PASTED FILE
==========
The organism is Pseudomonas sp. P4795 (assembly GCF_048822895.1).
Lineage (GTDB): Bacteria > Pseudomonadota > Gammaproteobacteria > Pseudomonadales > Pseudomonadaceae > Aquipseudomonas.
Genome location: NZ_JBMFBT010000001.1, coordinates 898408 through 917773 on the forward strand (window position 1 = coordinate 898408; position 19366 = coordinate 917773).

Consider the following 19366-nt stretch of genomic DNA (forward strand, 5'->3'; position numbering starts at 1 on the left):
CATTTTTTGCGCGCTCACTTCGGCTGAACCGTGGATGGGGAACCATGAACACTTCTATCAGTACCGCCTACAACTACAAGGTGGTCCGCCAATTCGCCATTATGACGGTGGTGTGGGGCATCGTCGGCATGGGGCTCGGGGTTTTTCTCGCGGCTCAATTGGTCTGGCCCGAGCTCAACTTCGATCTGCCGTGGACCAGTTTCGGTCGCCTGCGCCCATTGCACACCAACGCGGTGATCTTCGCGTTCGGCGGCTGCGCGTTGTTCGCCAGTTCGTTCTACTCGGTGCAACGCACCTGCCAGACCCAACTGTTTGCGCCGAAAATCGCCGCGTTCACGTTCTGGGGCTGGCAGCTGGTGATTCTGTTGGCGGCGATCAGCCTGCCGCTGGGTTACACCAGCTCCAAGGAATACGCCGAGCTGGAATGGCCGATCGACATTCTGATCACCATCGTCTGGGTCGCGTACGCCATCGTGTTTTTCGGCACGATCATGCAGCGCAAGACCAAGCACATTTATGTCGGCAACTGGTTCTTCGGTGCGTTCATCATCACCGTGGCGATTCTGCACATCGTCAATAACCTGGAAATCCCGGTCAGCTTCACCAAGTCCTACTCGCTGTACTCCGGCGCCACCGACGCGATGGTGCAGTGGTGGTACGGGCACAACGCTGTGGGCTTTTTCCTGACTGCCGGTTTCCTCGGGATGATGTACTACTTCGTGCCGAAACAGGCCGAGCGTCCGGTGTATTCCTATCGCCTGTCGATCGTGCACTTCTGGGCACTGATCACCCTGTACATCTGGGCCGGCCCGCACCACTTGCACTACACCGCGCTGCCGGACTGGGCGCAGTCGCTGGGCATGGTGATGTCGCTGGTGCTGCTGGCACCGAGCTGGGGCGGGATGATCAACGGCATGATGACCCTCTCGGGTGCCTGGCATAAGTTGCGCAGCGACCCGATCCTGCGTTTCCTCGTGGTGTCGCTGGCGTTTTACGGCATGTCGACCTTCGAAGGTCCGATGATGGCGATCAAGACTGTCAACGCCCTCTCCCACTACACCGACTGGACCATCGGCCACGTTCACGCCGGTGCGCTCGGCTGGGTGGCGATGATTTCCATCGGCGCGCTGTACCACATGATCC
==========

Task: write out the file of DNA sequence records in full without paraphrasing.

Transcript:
The organism is Pseudomonas sp. P4795 (assembly GCF_048822895.1).
Lineage (GTDB): Bacteria > Pseudomonadota > Gammaproteobacteria > Pseudomonadales > Pseudomonadaceae > Aquipseudomonas.
Genome location: NZ_JBMFBT010000001.1, coordinates 898408 through 917773 on the forward strand (window position 1 = coordinate 898408; position 19366 = coordinate 917773).

Consider the following 19366-nt stretch of genomic DNA (forward strand, 5'->3'; position numbering starts at 1 on the left):
CATTTTTTGCGCGCTCACTTCGGCTGAACCGTGGATGGGGAACCATGAACACTTCTATCAGTACCGCCTACAACTACAAGGTGGTCCGCCAATTCGCCATTATGACGGTGGTGTGGGGCATCGTCGGCATGGGGCTCGGGGTTTTTCTCGCGGCTCAATTGGTCTGGCCCGAGCTCAACTTCGATCTGCCGTGGACCAGTTTCGGTCGCCTGCGCCCATTGCACACCAACGCGGTGATCTTCGCGTTCGGCGGCTGCGCGTTGTTCGCCAGTTCGTTCTACTCGGTGCAACGCACCTGCCAGACCCAACTGTTTGCGCCGAAAATCGCCGCGTTCACGTTCTGGGGCTGGCAGCTGGTGATTCTGTTGGCGGCGATCAGCCTGCCGCTGGGTTACACCAGCTCCAAGGAATACGCCGAGCTGGAATGGCCGATCGACATTCTGATCACCATCGTCTGGGTCGCGTACGCCATCGTGTTTTTCGGCACGATCATGCAGCGCAAGACCAAGCACATTTATGTCGGCAACTGGTTCTTCGGTGCGTTCATCATCACCGTGGCGATTCTGCACATCGTCAATAACCTGGAAATCCCGGTCAGCTTCACCAAGTCCTACTCGCTGTACTCCGGCGCCACCGACGCGATGGTGCAGTGGTGGTACGGGCACAACGCTGTGGGCTTTTTCCTGACTGCCGGTTTCCTCGGGATGATGTACTACTTCGTGCCGAAACAGGCCGAGCGTCCGGTGTATTCCTATCGCCTGTCGATCGTGCACTTCTGGGCACTGATCACCCTGTACATCTGGGCCGGCCCGCACCACTTGCACTACACCGCGCTGCCGGACTGGGCGCAGTCGCTGGGCATGGTGATGTCGCTGGTGCTGCTGGCACCGAGCTGGGGCGGGATGATCAACGGCATGATGACCCTCTCGGGTGCCTGGCATAAGTTGCGCAGCGACCCGATCCTGCGTTTCCTCGTGGTGTCGCTGGCGTTTTACGGCATGTCGACCTTCGAAGGTCCGATGATGGCGATCAAGACTGTCAACGCCCTCTCCCACTACACCGACTGGACCATCGGCCACGTTCACGCCGGTGCGCTCGGCTGGGTGGCGATGATTTCCATCGGCGCGCTGTACCACATGATCC